How to support clients with dementia

Care Workers April 24, 2018

Over 55% of support workers on Better Caring provide dementia care. With over 425,000 people living with dementia in Australia, there are an estimated 300,000 nationwide support workers for this widespread condition. We’ve compiled some everyday tips to help those with dementia feel comfortable in their environment with the help of one of Better Caring’s dementia support workers, Janelle.

Janelle Begg

Janelle, independent support worker on Better Caring

“Janelle has been providing dementia and aged care to 10 clients through Better Caring since 2015. Before Better Caring, Janelle worked in nursing homes where she gained years of experience in all stages of aged care. In April 2018, she received her Bachelor ofDementia Care after three years of study. Today, Janelle continues to provide specialized dementia care with pride and flair. Below, Janelle has generously shared some tips with the Better Caring team on how she cares for her clients with dementia.”

 

Bring colour into their day

Dementia and Alzheimer’s disease can be a distressing illness for those suffering from it as well as surrounding family, friends and support workers. As a client progresses through the stages of dementia, they may begin to show less interest in eating and drinking – even when mealtime comes around. To ensure her clients make the most of their meals and get the nutrition they need, Janelle adds a generous splash of colour to the dining table. “I use orange placemats, yellow plates and bright flowers because (my clients) like colour.” However, too many elements on the table may unsettle clients with dementia: “You shouldn’t cover the table with too much because it may confuse them and they won’t know where to start”. Dementia may limit an individual’s capabilities and daily routine so putting a spark into simple activities can make them feel invigorated.

Treat your client to something special

In many cases, dementia diminishes a person’s ability to continue hygiene practices. Many people with dementia might find it embarrassing or uncomfortable when receiving assistance to have a bath or shower. Janelle takes the unique approach of giving her clients a “day spa” experience to help tackle their fear of water. “I make sure everything is ready. I let the water run hot, turn the heater and towel racks on and even use electric candles and oil burners.”

Observe and take note of your client’s changes

Dementia can make your clients’ moods unpredictable which can cause confusion for the individual, families and support workers alike. If you visit a client regularly, take note of their personality and challenges that day as compared to other shifts – this will help you discover patterns of behaviour and personalize the support you provide.

Bring brain games into your client’s day

For a bit of added fun and brain exercise, strategy games are ideal. Trivia games designed for dementia like Thinko and brain-training games like Qwirkle work well to create some competition and spark their long-term memory. However, make sure your client is happy to be involved in these games as they may be prone to feeling anxious in competitive situations.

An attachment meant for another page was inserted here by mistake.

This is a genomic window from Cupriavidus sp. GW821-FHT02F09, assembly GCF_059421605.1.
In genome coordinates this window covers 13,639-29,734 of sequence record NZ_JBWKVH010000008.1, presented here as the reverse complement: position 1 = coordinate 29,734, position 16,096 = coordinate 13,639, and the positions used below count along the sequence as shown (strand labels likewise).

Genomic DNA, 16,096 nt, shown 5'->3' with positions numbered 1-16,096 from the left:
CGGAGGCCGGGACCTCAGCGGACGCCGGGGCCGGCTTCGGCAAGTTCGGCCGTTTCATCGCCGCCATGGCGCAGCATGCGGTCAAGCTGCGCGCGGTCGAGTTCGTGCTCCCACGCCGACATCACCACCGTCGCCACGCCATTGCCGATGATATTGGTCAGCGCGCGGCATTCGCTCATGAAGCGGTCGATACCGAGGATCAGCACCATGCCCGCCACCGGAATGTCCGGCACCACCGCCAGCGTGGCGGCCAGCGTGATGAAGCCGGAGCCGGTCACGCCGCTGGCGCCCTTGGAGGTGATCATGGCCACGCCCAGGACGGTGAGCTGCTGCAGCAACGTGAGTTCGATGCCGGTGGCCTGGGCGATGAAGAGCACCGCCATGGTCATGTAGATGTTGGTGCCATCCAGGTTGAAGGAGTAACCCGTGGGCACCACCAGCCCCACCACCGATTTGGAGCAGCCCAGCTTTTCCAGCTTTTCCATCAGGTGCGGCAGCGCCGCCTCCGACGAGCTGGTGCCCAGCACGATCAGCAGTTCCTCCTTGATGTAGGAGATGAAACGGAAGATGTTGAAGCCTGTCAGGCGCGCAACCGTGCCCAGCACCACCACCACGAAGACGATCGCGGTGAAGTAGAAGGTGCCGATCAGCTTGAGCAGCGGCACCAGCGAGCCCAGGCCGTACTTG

Ask your client to share stories of their past

Although individuals with dementia can suffer from short-term memory loss, they may still retain some of their most treasured long-term memories. To spark some conversation and uplift their mood, simply ask your client about their younger years. You might ask them what they used to do in the school holidays or what their parents or pets were like. Asking them about their past shows you’re interested in their history and personality and it also gives you a chance to find common interests.

Pay attention to your body language and communicate clearly

When you first meet a client with dementia, they may be apprehensive to communicate with you. Maintaining open body language will help to overcome your client’s initial unease about connecting with you. Take the time to face them directly, ensure you’re at their level and sit together quietly to help build that trust and rapport.

Keep your client entertained

If your client isn’t feeling particularly talkative or active, watching a movie or television show or putting on some music to liven up their home usually works well to improve their mood. For a little nostalgia, ask them about their favourite old movie and surprise them later on with a home screening.

Dementia is an unpredictable, interchangeable condition. These ideas may not be applicable to all people with dementia, so if you’re just getting to know a client, it’s important to speak with their next of kin to learn more about their particular needs.

For more information on dementia and Alzheimer’s disease, visit Dementia Australia

If you’d like to find out more about Janelle and the services she offers, visit her profile.

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